Many young professional athletes face a tough life ahead of them: not as a result of the difficulty of their respective sports, but because of the looming threat of athlete burn-out. Players such as Michelle Wie (pictured left)—seventeen years old and already participating in professional golf tournaments—and Andrew Bynum (pictured below, to the right)—nineteen years old and currently the youngest NBA team member—are in serious jeopardy of losing their passion for sport simply because they jumped head-first into the highest (and most serious) level of compeitition too soon. Although I understand that one who is talented enough to be able to play with the professionals should be allowed to do so, I beg that athlete to reconsider his or her choice to compete so fiercely, as they may later find that the pressures of high-stake sports can cause them to be entirely disenchanted with a game they once loved.
Burn-out, as defined by mental and physical health guide Selfhelp Magazine, is a phenomenon in which an athlete loses interest or motivation in their sport, and "[drops/quits] their activity." It can occur for several reasons, according to Mind Tools (a site dedicated to the enhancement of everyday life): for example, an overly demanding coach, radically intense stress for great lengths of time, or setting too many goals too high. The results of these triggers are two-fold: physically, the athlete will experience "intense fatigue," "vulnerability to viral infection," and immune system deficiencies. Mentally, however, the damage is much worse—feelings of a "loss of a sense of purpose and energy," a "growing tendency to think negatively," and "incorrect belief that [they] are accomplishing less." These psychological factors also have an effect on the athlete's personal life; players can show an increasing detachment from personal relationships and stress or conflict that stems from this can add to the hardship of burn-out, causing a vicious cycle.
As the minimum age threshold for professional athletes gets younger, I believe the risk of burn-out gets elevated. For example, the youngest NBA players' ages have been slowly declining over the past decades, so not surprisingly the rate of turnover has been rising in response. The table to the left, with data collected by RPIRatings.com in October of 2006, shows all of the participants in the NBA and their corresponding years of experience as a professional basketballer. More than half of the men in the NBA are rookies, or have one, two, or three years of experience. I believe this is mostly due to the fact that adolescents are generally more susceptible to the stressors of life (because they have fewer experiences which allow them to handle high pressure situations), and young professional athletes are especially vulnerable because of their incredibly publicized lives. The high hopes as a result of too much publicity can be overwhelming for an adolescent, whereas if they were given a little while more to mature, they may be able to better cope with those expectations. Although I realize that the select few athletes who are deserving of this attention must be more mature than others their age in some way (probably just physically), the fact still stands that they do not have the mental maturity level to know how to properly handle the stress and publicity in a healthy manner. As a result of this lack of knowledge, youthful athletes will be more likely to buckle under the pressure, and will therefore be more likely to burn out before an older, more stable adult would.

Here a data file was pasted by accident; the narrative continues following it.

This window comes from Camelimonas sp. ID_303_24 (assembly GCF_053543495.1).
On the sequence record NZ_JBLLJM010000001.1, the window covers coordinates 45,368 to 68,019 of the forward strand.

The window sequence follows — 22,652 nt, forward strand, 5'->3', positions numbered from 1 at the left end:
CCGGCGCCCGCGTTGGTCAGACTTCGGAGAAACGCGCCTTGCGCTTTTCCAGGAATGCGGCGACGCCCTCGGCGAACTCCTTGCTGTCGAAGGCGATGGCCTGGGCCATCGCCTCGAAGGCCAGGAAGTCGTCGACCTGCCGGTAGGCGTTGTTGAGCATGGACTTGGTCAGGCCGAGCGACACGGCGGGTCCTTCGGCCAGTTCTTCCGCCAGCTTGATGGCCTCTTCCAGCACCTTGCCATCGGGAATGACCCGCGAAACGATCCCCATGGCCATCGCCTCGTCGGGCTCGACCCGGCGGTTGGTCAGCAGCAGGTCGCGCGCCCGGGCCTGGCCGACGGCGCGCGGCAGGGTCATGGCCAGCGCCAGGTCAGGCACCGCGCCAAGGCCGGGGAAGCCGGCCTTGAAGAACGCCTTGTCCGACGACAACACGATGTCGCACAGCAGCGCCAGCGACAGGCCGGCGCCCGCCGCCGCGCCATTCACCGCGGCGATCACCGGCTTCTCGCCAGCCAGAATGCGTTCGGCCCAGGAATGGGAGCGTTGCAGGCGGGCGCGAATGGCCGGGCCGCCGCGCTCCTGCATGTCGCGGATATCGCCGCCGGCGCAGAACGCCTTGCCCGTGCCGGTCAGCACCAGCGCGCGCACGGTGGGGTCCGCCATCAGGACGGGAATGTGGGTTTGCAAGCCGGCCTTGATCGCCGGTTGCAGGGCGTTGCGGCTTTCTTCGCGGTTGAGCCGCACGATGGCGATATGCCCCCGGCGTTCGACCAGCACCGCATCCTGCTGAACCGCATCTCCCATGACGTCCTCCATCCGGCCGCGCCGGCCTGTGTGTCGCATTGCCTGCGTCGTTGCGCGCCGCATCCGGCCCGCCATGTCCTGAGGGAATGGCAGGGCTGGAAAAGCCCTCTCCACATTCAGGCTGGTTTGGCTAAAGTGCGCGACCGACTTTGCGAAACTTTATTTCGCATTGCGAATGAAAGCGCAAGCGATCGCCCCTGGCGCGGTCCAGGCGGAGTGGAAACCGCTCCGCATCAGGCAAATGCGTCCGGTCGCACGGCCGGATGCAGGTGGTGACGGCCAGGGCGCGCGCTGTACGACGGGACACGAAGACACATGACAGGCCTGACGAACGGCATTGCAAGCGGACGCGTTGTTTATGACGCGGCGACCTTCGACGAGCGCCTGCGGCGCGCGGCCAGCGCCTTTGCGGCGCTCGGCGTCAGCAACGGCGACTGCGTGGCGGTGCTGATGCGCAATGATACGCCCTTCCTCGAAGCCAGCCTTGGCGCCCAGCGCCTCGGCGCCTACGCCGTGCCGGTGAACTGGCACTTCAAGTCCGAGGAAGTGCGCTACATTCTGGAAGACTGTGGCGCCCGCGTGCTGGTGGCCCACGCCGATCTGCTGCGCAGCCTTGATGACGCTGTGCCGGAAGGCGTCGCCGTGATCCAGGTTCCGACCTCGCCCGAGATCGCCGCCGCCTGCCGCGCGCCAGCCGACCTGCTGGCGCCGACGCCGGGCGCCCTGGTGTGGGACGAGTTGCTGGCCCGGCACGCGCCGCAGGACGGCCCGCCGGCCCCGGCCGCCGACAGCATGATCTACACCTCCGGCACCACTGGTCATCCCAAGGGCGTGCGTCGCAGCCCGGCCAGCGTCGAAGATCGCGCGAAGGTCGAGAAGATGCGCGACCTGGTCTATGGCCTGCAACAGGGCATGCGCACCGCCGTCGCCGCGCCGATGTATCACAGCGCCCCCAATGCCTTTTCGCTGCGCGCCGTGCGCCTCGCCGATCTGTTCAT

This phenomenon can be avoided by taking simple, general steps. According to Mind Tools, the first step is "learn stress management skills." If a player does not deal with stress well, they cannot survive the intense level of play on which professional sports thrive. Second, setting personal goals that are achievable is important for self-esteem and motivation. A lot of burn-outs are caused by unrealistic goal setting, which is followed by failure to achieve those goals, and a sense of lack of control that can be a factor of burn-out. Third, "get the support of your friends and family in reducing stress." If a coach only has an eye for winning, they may go to great lengths at the expense of the athlete in order to achieve that goal. This can lead to unhealthy workouts and even higher expectations and stress levels. The most important idea to remember, however, is that sports are supposed to be fun. If no one had fun playing sports, then sports would not exist! It is hard to remember this fact when speaking of professional games, as this is the athlete's livelihood; however, those who make it to that level of play are most likely those who love the sport the most. To avoid burn-out, one must enjoy what they do, even if the intensity is very high. If a player loses sight of this fact, and turns professional for other reasons (money, publicity, etc.), they will burn out quickly. Unfortunately, it seems as though many adolescent professional athletes today are turning professional for those other reasons, and I fear their respective sports will lose great young players at a faster rate than they should.